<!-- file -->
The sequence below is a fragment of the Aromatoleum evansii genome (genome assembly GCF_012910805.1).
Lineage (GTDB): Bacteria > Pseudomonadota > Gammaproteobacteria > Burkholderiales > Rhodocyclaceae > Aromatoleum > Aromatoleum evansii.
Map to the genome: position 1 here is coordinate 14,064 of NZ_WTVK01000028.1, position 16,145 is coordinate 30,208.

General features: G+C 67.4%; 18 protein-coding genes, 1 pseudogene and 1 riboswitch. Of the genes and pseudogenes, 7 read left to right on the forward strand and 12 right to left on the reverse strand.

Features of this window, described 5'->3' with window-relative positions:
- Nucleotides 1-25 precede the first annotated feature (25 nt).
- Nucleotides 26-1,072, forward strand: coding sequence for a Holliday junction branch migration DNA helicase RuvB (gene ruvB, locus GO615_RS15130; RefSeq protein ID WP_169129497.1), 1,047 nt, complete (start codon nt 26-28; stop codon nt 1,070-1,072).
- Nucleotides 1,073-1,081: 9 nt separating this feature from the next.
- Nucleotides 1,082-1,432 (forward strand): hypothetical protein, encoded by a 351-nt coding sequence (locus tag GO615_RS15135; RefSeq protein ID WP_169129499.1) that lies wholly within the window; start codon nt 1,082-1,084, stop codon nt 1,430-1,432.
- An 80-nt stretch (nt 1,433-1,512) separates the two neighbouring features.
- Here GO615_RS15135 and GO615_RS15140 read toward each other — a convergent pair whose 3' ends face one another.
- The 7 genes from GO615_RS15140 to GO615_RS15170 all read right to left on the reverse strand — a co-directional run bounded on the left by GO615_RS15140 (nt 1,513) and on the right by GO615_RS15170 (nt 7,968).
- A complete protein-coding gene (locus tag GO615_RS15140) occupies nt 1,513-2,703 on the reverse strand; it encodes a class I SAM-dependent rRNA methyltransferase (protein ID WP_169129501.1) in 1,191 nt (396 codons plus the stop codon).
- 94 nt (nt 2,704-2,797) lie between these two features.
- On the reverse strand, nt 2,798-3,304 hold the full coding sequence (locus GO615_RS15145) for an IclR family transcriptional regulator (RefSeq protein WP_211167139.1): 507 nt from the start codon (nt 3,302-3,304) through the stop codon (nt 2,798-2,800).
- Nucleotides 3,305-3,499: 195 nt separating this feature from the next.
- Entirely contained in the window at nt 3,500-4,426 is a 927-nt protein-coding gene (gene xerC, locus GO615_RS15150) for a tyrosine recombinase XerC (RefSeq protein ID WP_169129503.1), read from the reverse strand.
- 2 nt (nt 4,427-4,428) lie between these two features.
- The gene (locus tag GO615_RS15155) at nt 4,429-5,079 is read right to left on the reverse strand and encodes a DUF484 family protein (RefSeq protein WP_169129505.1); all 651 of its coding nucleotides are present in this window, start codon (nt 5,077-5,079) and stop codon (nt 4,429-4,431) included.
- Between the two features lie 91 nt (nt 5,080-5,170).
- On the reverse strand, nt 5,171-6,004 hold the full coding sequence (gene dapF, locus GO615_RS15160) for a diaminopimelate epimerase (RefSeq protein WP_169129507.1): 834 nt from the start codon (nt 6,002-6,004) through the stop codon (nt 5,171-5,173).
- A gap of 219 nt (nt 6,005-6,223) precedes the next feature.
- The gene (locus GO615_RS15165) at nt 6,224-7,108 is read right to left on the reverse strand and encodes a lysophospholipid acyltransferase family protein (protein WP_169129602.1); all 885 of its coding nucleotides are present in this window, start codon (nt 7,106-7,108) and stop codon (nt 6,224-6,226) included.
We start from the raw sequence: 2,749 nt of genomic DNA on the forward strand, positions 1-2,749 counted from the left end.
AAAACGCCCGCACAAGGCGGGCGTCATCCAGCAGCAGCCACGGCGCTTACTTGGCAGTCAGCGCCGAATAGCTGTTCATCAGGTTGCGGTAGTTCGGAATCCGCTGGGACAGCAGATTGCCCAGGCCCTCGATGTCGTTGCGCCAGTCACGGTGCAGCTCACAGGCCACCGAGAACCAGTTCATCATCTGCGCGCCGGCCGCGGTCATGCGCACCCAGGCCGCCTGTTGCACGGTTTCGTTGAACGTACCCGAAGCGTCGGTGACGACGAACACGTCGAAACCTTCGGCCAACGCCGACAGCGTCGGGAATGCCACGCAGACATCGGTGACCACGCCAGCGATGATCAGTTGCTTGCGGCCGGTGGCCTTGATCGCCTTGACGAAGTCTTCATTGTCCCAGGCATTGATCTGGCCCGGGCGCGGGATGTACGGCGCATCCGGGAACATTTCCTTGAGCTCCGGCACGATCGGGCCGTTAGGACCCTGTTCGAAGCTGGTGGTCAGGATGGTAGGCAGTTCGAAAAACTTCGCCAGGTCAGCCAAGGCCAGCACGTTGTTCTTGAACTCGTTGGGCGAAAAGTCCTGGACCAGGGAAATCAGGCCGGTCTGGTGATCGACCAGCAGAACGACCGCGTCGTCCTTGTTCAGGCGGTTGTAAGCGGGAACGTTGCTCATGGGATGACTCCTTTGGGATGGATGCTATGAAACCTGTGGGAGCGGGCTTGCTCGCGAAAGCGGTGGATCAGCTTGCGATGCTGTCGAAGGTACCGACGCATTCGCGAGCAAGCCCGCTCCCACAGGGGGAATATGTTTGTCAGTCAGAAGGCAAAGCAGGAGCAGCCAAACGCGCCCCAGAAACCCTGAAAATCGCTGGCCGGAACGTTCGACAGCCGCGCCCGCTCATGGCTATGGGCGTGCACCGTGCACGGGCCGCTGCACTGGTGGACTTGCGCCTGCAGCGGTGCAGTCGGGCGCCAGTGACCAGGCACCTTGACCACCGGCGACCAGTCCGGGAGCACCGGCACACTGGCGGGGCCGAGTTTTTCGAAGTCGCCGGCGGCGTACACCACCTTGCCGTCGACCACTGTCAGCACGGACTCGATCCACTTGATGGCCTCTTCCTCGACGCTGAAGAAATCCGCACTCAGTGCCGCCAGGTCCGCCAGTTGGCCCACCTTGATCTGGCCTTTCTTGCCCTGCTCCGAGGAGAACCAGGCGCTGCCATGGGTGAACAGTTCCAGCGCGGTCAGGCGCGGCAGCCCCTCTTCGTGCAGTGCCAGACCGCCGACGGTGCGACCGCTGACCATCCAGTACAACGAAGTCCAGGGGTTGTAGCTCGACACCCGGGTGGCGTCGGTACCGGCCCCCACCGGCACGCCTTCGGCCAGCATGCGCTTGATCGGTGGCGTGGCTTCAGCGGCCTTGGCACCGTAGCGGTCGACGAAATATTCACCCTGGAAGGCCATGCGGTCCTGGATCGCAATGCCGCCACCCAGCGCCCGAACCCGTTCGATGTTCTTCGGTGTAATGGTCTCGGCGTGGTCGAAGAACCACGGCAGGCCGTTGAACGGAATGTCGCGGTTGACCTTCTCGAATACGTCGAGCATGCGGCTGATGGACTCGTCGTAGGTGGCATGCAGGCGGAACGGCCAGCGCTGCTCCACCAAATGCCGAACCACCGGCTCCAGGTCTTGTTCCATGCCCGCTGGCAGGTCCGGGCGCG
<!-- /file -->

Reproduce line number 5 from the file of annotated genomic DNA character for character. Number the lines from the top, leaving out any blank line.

Features of this window, described 5'->3' with window-relative positions: